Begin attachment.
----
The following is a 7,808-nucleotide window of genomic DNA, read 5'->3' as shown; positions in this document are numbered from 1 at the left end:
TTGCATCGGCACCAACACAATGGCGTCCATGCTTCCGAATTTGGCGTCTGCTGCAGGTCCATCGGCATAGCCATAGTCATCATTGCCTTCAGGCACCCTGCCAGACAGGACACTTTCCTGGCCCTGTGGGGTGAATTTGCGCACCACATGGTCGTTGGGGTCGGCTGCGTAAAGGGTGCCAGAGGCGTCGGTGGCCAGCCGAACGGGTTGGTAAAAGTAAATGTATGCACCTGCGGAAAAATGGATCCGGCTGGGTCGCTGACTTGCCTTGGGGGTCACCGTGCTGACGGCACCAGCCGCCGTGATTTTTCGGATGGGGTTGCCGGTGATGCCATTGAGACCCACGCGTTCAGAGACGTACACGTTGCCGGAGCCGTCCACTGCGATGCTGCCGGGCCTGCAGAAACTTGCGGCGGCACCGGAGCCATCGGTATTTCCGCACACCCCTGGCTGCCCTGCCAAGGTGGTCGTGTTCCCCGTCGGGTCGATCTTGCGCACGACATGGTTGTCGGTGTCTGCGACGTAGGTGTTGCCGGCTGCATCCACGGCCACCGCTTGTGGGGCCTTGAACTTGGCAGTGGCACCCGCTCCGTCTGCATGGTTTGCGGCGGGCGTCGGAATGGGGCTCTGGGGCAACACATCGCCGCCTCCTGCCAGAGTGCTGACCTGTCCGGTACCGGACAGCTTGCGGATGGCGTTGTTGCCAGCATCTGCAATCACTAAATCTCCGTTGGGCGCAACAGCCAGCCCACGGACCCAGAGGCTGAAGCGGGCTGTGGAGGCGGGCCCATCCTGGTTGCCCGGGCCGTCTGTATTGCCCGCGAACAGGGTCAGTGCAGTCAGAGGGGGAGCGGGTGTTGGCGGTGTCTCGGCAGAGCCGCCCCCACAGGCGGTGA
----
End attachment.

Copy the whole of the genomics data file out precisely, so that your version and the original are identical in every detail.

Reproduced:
The following is a 7,808-nucleotide window of genomic DNA, read 5'->3' as shown; positions in this document are numbered from 1 at the left end:
TTGCATCGGCACCAACACAATGGCGTCCATGCTTCCGAATTTGGCGTCTGCTGCAGGTCCATCGGCATAGCCATAGTCATCATTGCCTTCAGGCACCCTGCCAGACAGGACACTTTCCTGGCCCTGTGGGGTGAATTTGCGCACCACATGGTCGTTGGGGTCGGCTGCGTAAAGGGTGCCAGAGGCGTCGGTGGCCAGCCGAACGGGTTGGTAAAAGTAAATGTATGCACCTGCGGAAAAATGGATCCGGCTGGGTCGCTGACTTGCCTTGGGGGTCACCGTGCTGACGGCACCAGCCGCCGTGATTTTTCGGATGGGGTTGCCGGTGATGCCATTGAGACCCACGCGTTCAGAGACGTACACGTTGCCGGAGCCGTCCACTGCGATGCTGCCGGGCCTGCAGAAACTTGCGGCGGCACCGGAGCCATCGGTATTTCCGCACACCCCTGGCTGCCCTGCCAAGGTGGTCGTGTTCCCCGTCGGGTCGATCTTGCGCACGACATGGTTGTCGGTGTCTGCGACGTAGGTGTTGCCGGCTGCATCCACGGCCACCGCTTGTGGGGCCTTGAACTTGGCAGTGGCACCCGCTCCGTCTGCATGGTTTGCGGCGGGCGTCGGAATGGGGCTCTGGGGCAACACATCGCCGCCTCCTGCCAGAGTGCTGACCTGTCCGGTACCGGACAGCTTGCGGATGGCGTTGTTGCCAGCATCTGCAATCACTAAATCTCCGTTGGGCGCAACAGCCAGCCCACGGACCCAGAGGCTGAAGCGGGCTGTGGAGGCGGGCCCATCCTGGTTGCCCGGGCCGTCTGTATTGCCCGCGAACAGGGTCAGTGCAGTCAGAGGGGGAGCGGGTGTTGGCGGTGTCTCGGCAGAGCCGCCCCCACAGGCGGTGA